The Tacoma City Council voted 8-0 Tuesday to buy Old City Hall, a 122-year-old landmark on Commerce Street.
The city will pay $4 million for the structure, plus additional closing costs. The sale could close within 30 days.
In March, an appraiser hired by the city valued it at $1.6 million. City officials said the building is a priceless piece of the city’s history, so they were willing to pay more.
The money will come from a fund for historic preservation and economic development, which can’t be used to pay for other items such as police officer salaries or pothole repairs.
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Many who attended the council meeting Tuesday night urged the city to act fast.
One man, Seth Lundgaard, said that he supported the deal but that he hoped the City Council was asking questions about why the city did not use eminent domain to save Old City Hall.
City Manager T.C. Broadnax said there were at least two problems with seizing the building: eminent domain can require a long court process, and the outcome of that process could not be predicted. While the city had an appraisal for $1.6 million, Stratford Co. principal George Webb had one for $3.8 million.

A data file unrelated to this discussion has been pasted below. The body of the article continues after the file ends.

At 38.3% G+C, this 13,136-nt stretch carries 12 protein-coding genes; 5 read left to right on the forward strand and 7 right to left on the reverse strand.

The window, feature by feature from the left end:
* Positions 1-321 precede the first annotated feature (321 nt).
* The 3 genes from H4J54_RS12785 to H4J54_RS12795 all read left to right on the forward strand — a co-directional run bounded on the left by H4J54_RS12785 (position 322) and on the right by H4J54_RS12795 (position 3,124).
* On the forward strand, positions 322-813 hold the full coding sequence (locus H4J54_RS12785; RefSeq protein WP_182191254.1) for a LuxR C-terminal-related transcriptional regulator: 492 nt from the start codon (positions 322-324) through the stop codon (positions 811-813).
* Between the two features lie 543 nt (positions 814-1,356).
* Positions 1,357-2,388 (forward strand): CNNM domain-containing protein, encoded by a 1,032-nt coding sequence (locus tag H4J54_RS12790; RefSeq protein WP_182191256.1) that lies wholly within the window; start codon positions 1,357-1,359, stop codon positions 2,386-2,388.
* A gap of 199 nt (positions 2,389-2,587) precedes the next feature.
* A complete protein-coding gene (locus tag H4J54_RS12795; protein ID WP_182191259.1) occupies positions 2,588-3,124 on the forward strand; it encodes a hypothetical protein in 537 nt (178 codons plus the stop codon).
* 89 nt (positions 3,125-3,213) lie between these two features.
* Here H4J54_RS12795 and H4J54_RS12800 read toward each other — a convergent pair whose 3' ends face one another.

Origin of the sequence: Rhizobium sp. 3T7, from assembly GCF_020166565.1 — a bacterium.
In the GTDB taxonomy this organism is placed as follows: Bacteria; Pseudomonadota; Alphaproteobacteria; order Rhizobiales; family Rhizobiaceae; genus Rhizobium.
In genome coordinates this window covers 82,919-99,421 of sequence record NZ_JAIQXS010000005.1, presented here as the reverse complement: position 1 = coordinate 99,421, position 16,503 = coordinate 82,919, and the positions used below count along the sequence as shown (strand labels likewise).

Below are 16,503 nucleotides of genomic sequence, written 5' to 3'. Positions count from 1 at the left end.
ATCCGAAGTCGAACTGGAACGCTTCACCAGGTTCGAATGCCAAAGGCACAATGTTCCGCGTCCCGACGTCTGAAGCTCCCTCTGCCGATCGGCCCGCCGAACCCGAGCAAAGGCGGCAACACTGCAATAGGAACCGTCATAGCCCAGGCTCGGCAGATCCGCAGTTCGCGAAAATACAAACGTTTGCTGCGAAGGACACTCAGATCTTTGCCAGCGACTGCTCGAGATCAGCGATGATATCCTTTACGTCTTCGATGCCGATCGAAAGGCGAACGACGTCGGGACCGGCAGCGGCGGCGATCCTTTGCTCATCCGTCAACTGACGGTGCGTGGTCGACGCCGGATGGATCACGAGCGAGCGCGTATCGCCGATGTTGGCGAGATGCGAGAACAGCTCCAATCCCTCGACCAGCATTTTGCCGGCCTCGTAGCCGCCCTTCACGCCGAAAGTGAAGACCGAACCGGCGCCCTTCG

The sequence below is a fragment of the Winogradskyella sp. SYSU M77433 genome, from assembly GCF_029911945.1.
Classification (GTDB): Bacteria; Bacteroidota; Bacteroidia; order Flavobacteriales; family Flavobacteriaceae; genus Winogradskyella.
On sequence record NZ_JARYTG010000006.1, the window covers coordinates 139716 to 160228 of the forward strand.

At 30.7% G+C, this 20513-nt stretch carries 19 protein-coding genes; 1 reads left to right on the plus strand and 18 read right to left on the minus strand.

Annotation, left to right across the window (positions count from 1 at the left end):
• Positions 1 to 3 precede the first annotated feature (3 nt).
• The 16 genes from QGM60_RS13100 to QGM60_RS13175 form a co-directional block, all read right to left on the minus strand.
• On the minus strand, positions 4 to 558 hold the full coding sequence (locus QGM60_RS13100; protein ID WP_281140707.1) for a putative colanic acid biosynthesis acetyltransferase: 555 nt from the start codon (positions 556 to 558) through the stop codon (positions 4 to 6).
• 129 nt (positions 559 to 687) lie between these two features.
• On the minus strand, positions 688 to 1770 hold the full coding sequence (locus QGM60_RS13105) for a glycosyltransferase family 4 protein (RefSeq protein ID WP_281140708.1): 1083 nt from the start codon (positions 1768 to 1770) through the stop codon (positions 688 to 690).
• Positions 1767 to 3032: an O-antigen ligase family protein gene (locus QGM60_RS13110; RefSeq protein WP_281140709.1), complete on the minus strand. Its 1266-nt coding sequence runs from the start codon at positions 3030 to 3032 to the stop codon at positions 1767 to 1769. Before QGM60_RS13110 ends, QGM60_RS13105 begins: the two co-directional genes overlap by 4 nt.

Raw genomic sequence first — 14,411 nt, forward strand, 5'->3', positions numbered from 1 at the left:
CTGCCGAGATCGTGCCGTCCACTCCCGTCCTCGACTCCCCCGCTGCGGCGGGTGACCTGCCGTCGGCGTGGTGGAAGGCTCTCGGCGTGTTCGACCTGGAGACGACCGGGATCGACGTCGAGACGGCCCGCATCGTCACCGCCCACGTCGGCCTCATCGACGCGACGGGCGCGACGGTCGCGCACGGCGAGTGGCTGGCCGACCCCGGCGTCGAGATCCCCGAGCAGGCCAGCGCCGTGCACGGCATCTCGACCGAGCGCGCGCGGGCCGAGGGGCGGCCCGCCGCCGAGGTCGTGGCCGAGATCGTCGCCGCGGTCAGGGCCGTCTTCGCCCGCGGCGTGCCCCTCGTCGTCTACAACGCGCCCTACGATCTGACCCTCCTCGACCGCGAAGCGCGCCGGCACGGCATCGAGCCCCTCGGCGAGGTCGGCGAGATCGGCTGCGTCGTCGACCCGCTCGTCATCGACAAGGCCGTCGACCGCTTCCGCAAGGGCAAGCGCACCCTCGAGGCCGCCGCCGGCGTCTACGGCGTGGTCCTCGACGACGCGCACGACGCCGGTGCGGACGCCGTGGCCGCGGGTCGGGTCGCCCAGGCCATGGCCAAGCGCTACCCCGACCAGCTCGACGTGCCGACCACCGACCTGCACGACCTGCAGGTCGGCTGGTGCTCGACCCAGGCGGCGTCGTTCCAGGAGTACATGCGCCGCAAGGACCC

The city would have had to spend money on the legal defense of the building’s value, including on expert testimony to support a dollar amount closer to the city’s estimate.
“We want to control the destiny of that property to ensure it doesn’t get into the hands of someone else, and we wanted to protect it immediately,” Broadnax said.
Completed in 1893, the building served as City Hall through 1959.
It was designed as a gateway to Tacoma, said City Councilman David Boe, an architect. Many of the bricks used as ballast by ships of the era form its 8-foot-thick foundation, he said.
Few office buildings the size of Old City Hall “are clad in a unique Roman brick with a unique terra cotta face,” Boe said. “I can’t imagine trying to replace them — and that’s one of the concerns.”
The Stratford Co. bought the building in 2005 for $3.8 million. Just a few years later, the housing bubble burst, and any renovation plans for the historic building were put on hold.
In 2010, the building received a “derelict” designation from a city inspector, and the following year it was listed to the Washington Trust’s most endangered properties list, according to Historic Tacoma.
Then in 2013, Tacoma and the property owner signed a deal that required Stratford to remedy several issues with the building, not the least of which was a leaky roof that worried historic preservationists.
City officials have said that they are not sure what they will do with the building, other than making around $150,000 to $200,000 in immediate repairs.